Or, as one Samuel T. Underwood, "The N.P.P. Convention Chairman", declared to Captain America in Roger Stern and John Byrne's highly entertaining tale of how Cap came be offered the nomination for a third party's quest for power in the 1980 national election;

"Cap, how would you like to be the New Populist Party Candidate for President? ... The people don't want a politician .... They want a leader." (CA # 250)

2. "We Shall Call You Captain America, Son!"

What the carnival huckster-like "Mr Underwood" is arguing for when he says that "The people don't want a politician .... They want a leader." seems to me to at the heart of what has led Captain America to the position where he can function so irrationally and yet so movingly as Marvel's "traitor-saint". For Underwood's words carry the meaning, so often expressed in so many walks of life, that men and women engaged in the Constitutional framework of debate as regards the governing of America are by the simple fact of doing so disqualified from being worthy of such responsibility. Politics is dirty, politicians are a parasitical class quite different from those they rule; that's apparently not what America wants from the people it votes for . No, the only politician who deserves power in the name of this "people" of Underwood's is one who is no politician at all, one who doesn't negotiate or make deals, but one who rather "leads".

One who rules because they know best, who deserves power because they wield power without compromise, since that's what that wearisome stuff politics inevitably is; discussion and compromise. No, what Underwood believes is that America is weary of Constitutional government. Presumably, America wants to be told what to do without having to be disappointed or misled, and so America requires a President who can be relied upon to get it right every time, who can be justified in "leading" because that President is serving the greater good simply by doing so.

Who could be more suitable for so leading the Nation than Steve Rogers with those wings on his head?

Which all sounds rather beguiling until of course it dawns that that would be in practise the opposite of democratic, since democracy is actually designed to be concerned with compromise, with strict and binding and time-limited constraints on the power of government, particularly in America, where the Framers of the Constitution focused with such intensity of purpose on making sure that no one branch of government could ever "lead" without the other branches - with the people's will expressed through regular elections - acting as a brake on them.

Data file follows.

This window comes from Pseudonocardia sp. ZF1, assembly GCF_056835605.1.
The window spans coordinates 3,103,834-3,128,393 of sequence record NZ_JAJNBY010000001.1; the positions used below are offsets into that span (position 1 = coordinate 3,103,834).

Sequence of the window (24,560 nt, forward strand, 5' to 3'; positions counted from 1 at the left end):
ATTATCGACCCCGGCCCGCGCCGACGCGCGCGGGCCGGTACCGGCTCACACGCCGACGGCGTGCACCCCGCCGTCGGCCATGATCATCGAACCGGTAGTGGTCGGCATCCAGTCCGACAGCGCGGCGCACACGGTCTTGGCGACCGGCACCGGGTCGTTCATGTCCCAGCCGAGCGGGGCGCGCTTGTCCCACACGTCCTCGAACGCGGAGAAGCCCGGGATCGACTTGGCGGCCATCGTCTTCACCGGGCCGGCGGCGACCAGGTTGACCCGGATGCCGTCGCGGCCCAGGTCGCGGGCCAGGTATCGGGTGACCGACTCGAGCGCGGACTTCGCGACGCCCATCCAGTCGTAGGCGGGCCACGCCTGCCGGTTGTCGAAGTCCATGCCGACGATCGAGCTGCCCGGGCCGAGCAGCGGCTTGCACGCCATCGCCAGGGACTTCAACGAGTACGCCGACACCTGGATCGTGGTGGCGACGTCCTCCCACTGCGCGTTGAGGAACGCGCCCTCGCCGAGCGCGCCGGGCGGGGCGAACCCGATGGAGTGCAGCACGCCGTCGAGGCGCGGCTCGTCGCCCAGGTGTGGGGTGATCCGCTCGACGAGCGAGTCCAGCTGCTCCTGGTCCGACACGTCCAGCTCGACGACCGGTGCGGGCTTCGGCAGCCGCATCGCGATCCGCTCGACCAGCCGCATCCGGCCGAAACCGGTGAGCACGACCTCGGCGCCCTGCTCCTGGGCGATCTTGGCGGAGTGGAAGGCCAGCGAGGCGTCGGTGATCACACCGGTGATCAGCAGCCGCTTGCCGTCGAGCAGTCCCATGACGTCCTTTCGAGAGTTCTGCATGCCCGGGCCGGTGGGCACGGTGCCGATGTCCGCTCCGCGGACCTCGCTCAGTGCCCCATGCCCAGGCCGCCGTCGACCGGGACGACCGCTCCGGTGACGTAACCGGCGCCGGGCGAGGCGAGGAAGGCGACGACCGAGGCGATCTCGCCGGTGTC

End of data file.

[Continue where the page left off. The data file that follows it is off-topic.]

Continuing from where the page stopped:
In fact, leading while rejecting politics and "politicians", and dressing in a costume composed of the stars and stripes while doing so, would effectively be fascism, wouldn't it, in the context here? In reality and in principle, or rather, in the lack of both of them?

Good for Captain America, therefore, that he eventually turned down that nomination. Bad for him that he didn't reject Mr Underwood's offer with far more force, and far more instantaneously, and at the precise moment when he heard that dangerous and revealing crack about "politicians" and "leaders".

Because what kind of America would Captain America be representing if anyone including he himself was by implication as well as fact above the business of the Constitution, of the business of politics, of the restraints of the rule of law?

Why, that wouldn't be a Captain America in power at all. That would be a Captain "ME" in the Nation's highest office, and all the citizens of America would be citizens no longer.

I wonder how content they'd be to be free of "politicians" and safe in the hands of a super-heroic "leader" then?

3. "Because Like You -- America Shall Gain The Strength And The Will To Safeguard Our Shores!"

In Captain America's first canonical appearance in the modern Marvel Universe, in "Avengers # 4" (1964), long before the temptations of office and leadership came his way, there appears a telling splash page which establishes for us today how different Stan Lee and Jack Kirby's take of Steve Rogers was to ours. In it, Cap is showing striding respectfully and purposefully forward towards the four remaining founding Avengers, while Thor declaims; "Step forward, Captain America! Your rightful place is here, among the Avengers!". And it's so noticeable that Thor has the authority over Captain America here, and that the Avengers are the team which Captain America needs to join for his own good rather than a superhero strike force incomplete without him. This is no paragon of virtue or even a sentinel of liberty. As Thor says when the Captain's frozen body is discovered and recognised, Captain America was no more and no less than " .. the once mighty crime-fighter ... ", which is a rather limited take on Captain America's status and role in the Marvel Universe compared to that he held at the time of the conclusion of "Civil War", where Sam Wilson declared;

"He did more than wear the flag. He believed in all the things it stood for, and he actively worked to inspire men, women and children to be the heroes he knew that they could be."

How significant the jump from 1964 to 2007 has been for Captain America's role. Of course, all characters must develop across such a period of time in order to survive. And yet I can think of no other superhero who has become so fundamentally altered until the virtues which they could originally could be seen to stand for have become synonymous with the character themselves. By Civil War, Captain America wasn't the "crime-fighter" who on occasion discussed liberty so much as liberty itself.